(1a) I painted the door white.
(1b) The door was painted white.

(2a) The company built the truck tough.
(2b) The truck was built tough.

And note that an adverb doesn’t actually work here.  You can’t say the door was painted whitely, and while I think you could say the truck was built toughly, it doesn’t have the right meaning.  Toughly in that phrase describes the manner by which the truck was built, while tough in (2) is modifying the truck itself.  And since the truck is a noun phrase, it gets modified by an adjective, not an adverb.

I’ll admit that the predicative adjective sounds a little odd — I don’t often use it myself — but it’s been standard English for quite some time. While you may have many objections to the Ford Motor Company, this one just isn’t justified.

The last complaint is saying “I’m good.”  On occasion back at college, I caught some guff for this.  In my family, we just don’t say well. We’re not well, we’re good. There is a substantial difference to me — well implies mere healthiness, while good implies an overall contentedness.  One can be well without being good, and vice versa.  But I digress. What’s more important than a brief overview of my family’s social interactions is that well in this situation isn’t an adverb, either. It’s an adjective.

You have to use an adjective in this sentence because there’s only a linking verb.  You couldn’t say I’m indignantly; you’d say I’m indignant.  The modifier is modifying the subject of the sentence, so it’s got to be an adjective.  When you say I’m well, you’re not using adverbial well, because there wouldn’t be anything for the adverb to modify. You’re using adjectival well, which just means “healthy”.  It’s a separate question whether you think well is a better adjective than good in this sentence, but the choice has to be between adjectives.  Adverbs are strictly ruled out.  Strike three.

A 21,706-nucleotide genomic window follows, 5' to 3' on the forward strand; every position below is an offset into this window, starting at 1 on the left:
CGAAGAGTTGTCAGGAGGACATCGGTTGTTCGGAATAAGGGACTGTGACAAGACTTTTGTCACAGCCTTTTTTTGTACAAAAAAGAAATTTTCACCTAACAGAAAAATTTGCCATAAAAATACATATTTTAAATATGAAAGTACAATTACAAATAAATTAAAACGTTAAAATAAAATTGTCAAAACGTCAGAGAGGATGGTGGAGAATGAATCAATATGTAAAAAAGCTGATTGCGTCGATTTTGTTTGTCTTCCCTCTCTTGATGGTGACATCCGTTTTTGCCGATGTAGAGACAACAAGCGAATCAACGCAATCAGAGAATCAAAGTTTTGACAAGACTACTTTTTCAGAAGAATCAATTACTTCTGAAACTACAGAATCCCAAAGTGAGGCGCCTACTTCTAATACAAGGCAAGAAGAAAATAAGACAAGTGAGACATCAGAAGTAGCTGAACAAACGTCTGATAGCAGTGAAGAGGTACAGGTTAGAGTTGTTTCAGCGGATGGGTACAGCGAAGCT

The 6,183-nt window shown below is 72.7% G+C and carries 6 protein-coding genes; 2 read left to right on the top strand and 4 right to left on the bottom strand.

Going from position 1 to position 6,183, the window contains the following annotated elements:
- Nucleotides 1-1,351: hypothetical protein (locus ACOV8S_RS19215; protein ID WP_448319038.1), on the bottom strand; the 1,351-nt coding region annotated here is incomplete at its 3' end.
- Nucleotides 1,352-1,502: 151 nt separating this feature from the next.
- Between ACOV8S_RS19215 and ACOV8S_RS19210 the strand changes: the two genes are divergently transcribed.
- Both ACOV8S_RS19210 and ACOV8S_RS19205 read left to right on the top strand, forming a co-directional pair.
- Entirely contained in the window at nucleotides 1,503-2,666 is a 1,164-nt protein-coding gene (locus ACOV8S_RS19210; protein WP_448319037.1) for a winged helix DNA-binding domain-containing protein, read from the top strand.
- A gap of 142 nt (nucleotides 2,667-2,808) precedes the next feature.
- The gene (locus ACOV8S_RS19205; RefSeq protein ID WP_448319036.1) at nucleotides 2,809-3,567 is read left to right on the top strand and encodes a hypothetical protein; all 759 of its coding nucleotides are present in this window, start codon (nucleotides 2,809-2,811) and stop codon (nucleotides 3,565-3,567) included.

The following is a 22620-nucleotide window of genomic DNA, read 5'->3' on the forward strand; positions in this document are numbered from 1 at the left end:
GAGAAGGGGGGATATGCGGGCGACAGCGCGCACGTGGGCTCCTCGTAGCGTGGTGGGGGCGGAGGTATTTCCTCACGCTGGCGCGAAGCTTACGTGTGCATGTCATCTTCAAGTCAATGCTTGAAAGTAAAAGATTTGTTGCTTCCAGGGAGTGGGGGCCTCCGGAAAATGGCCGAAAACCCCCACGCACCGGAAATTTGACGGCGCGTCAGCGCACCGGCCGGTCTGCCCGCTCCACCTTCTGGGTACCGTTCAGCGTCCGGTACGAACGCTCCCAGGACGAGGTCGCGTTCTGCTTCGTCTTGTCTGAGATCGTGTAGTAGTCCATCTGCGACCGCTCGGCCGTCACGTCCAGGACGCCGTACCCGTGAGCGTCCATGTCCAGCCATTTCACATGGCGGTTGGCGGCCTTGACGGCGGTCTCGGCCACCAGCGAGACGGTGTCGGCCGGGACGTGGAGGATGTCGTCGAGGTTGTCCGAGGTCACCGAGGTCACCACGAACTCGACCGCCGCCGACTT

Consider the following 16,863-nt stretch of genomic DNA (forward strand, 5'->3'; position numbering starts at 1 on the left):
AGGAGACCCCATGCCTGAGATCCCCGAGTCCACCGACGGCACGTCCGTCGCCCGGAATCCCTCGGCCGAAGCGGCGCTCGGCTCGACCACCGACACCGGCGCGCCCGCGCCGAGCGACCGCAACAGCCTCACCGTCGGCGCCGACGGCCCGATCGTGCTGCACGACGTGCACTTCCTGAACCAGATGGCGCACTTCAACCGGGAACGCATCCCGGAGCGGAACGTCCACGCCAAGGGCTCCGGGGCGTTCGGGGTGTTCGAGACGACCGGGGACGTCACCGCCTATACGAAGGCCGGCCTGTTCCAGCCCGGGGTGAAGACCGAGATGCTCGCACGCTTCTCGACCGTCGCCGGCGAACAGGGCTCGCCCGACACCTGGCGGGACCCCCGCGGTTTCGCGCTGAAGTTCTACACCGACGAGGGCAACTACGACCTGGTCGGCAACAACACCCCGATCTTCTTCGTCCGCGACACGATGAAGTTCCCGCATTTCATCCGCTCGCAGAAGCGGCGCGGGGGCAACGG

Okay, so someone on the internet is wrong.  Why was I so riled up? Honestly, I wouldn’t have cared about this junk if it weren’t for the last paragraph of the post:

I blame the drone of the mass media, producing poorly thought-out mind-tranquilizers without regard for elevating the comprehension of the masses. But then, I generally hate the entertainment industry and am always quick to point out its culpability in the denigration of our society whenever possible. Meanwhile, if at some point you catch me twitching while listening to you, there’s a good chance you’ve forgotten two very important things: first and foremost, you’ve forgotten your third grade grammar lessons; and second, you’ve forgotten that you’re talking to a grammar snob.

See, that’s why people don’t like self-appointed “grammar snobs”. Not only are they often completely wrong, but they’re insufferably condescending about it. If you’re going to go around telling everyone that they’re idiots, you should probably do a little research to make sure they really are.

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A lot of people make claims about what "good English" is. Much of what they say is flim-flam, and this blog aims to set the record straight. Its goal is to explain the motivations behind the real grammar of English and to debunk ill-founded claims about what is grammatical and what isn't. Somehow, this was enough to garner a favorable mention in the Wall Street Journal.

About Me

I'm Gabe Doyle, currently a postdoctoral scholar in the Language and Cognition Lab at Stanford University. Before that, I got a doctorate in linguistics from UC San Diego and a bachelor's in math from Princeton.

In my research, I look at how humans manage one of their greatest learning achievements: the acquisition of language. I build computational models of how people can learn language with cognitively-general processes and as few presuppositions as possible. Currently, I'm working on models for acquiring phonology and other constraint-based aspects of cognition.

I also examine how we can use large electronic resources, such as Twitter, to learn about how we speak to each other. Some of my recent work uses Twitter to map dialect regions in the United States.